Fourth Coast Entertainment -

By Keith Gorgas
Contributing Writer 

On With Life new from Kev Rowe lead guitar player for the Big Leg Emma


Last updated 3/28/2015 at 1:20pm | View PDF

Kev Rowe is best known as the innovative and dynamic lead guitar player for the Big Leg Emma, a bluegrass/jam rock band based in western New York State. Kev's got another side to him. He's also a singer/ songwriter in the folk vein, and his solo career has already produced four critically acclaimed CDs; More True Than Real, Hi Love, Into The Gold, and Brown Book. Number 5 just came out of the oven, and it's a tasty one, for sure. On With Life is Kev's latest offering, and quite possibly his best so far. Produced and mixed by Danny Kadar, Rowe gets little help from other musicians. Mostly it's just the poet, his sweet voice, and his guitar.

The only cut that sounds remotely like a Big Leg Emma is the opening track. Skating Down Lakeview Avenue begins like it's just a sound check starting up, and breaks into a happy, bubbly song. Rowe's work on electric guitar combines the melodic best of Dickey Betts and Jerry Garcia. His sound is clean and innovative. If I have any disappointment with this album, it would be that we don't get more of his lead guitar work. But I surmise that Kev deliberately wants us to focus on his lyrics, so he mostly maintains an understated strumming and picking. There's lots of introspection on this CD. Everything You Can't See is heavy in that department. Rowe's voice and phrasing bear Paul Simon's imprint, at least to my ear. Pain Is Not Love is a gentle warning from one recently broken heart to another.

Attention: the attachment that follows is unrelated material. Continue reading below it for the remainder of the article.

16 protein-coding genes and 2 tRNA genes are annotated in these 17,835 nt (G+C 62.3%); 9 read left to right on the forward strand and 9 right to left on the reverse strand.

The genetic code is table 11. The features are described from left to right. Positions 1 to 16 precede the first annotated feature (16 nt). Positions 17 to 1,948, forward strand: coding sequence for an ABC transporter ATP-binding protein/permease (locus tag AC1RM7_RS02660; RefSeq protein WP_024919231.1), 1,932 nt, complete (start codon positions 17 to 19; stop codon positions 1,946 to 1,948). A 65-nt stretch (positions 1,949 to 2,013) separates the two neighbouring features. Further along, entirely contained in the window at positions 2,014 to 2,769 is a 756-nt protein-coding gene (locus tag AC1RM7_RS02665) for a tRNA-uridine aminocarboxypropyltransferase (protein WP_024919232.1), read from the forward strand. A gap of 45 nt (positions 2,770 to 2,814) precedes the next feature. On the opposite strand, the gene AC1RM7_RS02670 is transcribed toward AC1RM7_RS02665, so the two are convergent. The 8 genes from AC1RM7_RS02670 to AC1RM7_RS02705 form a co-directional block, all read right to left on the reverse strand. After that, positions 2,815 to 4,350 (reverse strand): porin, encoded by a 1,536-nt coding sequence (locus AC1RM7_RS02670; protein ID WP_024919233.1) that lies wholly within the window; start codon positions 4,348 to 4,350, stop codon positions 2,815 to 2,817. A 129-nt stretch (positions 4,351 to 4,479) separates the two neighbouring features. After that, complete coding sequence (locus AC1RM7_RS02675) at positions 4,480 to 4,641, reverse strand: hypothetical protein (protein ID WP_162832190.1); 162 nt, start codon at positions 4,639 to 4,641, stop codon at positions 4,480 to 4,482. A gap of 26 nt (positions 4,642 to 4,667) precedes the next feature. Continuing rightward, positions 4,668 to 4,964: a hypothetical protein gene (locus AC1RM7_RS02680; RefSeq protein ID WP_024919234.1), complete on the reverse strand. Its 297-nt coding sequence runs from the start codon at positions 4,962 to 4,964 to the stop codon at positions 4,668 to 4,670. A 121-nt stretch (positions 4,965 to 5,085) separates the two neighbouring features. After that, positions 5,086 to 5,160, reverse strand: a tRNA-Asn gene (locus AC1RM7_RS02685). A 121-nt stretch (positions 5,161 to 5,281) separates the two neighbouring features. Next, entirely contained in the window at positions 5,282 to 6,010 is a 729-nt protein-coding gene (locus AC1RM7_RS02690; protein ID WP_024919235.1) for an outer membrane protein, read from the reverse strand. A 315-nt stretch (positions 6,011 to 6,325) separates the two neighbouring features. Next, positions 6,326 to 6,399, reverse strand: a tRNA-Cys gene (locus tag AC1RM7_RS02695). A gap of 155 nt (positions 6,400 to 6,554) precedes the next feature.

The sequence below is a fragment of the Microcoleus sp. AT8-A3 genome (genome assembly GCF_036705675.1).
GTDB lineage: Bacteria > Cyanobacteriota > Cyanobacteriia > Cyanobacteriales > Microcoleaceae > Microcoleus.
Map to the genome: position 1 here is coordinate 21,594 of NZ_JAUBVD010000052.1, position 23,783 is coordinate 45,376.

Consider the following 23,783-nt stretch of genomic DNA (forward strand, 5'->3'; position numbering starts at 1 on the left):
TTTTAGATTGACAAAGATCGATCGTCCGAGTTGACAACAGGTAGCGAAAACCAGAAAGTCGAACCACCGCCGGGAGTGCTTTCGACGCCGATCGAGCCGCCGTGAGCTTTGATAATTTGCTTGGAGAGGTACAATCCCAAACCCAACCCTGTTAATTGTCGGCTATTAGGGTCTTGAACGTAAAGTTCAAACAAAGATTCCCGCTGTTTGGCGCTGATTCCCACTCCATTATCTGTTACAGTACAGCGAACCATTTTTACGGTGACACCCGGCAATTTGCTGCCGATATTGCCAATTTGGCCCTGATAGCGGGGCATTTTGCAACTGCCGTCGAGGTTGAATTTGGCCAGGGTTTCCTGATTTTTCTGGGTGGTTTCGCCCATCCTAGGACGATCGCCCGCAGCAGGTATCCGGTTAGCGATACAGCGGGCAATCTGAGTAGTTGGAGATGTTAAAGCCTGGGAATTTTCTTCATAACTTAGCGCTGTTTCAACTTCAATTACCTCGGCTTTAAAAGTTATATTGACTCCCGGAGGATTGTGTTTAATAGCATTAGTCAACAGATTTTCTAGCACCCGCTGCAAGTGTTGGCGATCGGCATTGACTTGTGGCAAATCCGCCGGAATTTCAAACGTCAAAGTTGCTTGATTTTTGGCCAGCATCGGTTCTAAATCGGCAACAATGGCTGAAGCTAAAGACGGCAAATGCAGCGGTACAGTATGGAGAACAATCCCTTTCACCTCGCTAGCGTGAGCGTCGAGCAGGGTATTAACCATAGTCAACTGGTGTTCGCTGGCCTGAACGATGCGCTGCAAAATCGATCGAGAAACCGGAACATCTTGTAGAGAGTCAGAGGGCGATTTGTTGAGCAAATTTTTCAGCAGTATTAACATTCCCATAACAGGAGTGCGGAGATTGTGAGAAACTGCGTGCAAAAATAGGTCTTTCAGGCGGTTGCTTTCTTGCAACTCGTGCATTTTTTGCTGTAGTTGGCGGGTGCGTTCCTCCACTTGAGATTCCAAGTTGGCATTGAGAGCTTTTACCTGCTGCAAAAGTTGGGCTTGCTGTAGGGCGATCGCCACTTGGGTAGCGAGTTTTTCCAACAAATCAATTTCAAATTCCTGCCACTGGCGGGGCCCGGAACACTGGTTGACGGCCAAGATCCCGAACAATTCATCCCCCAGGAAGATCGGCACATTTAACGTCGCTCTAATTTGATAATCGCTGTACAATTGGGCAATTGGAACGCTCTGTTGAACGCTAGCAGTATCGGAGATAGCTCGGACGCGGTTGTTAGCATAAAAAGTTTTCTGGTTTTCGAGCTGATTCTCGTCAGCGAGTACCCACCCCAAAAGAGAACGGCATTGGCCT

The crown jewel of the recording is the fourth song; Somewhere In The Middle. It's a bitter sweet look back on a lost love. " She loved me and now she doesn't" is the opening line. If Emmylou Harris ever discovers this song, I have no doubt that she'd record it, as a duet. It concludes with the words "Each day I live, and die just a little. The truth is somewhere in the middle."

Song number 5 is The Last Thing I'd Change is You. It falls right into Townes VanZant's style of writing. Moon Fire , a delightful acoustic instrumental comes next. Kev Rowe comes across at times like dancing Buddhist monk with his shaved head and beard, sly smile, and philosophical statements, and coupled with some catchy rhythms and snappy melody, that's who he is in Black Friday At Walmart.

It's a Saturday night picking session that's the subject of The Blue Heron Song, and the music is a metaphor for everything else in life. Rowe sings "we've got to settle in a groove to find our way. He then drops back into the introspection mode on Have You Seen Myself.

Method To The Madness is another one of my favorites on this CD. Having listened to it quite a few times, I'm not sure I'm getting everything Kev Rowe is saying in this song, although the general theme is quite clear. The tune has a comforting vibe to it, and as Rowe looks around a disjointed, oft times contradictory world, he sees beneath the surface a method to the madness. The lyrics bring to mind Bob Dylan's Every Grain of Sand.

One With Life closes out with the tongue in cheekish All My Friends Are Crazy. I've heard it said that the mark of a good song is that it can be pulled off well by various gendres. Frank Sinatra would have loved to have had the chance to sing this one. The more I listen to this song, the more I appreciate Rowe's style of writing and command of his own voice.

With this collection of 11 songs, I won't say that Kev Rowe has hit a booming shot way over the fence, but winning baseball is a collection of singles, doubles, and triples, and the occasional inside the park home run. It's a fine piece of work, and only serves to strengthen the artist's solo profile. You can purchase On With Life from Kev Rowe's website


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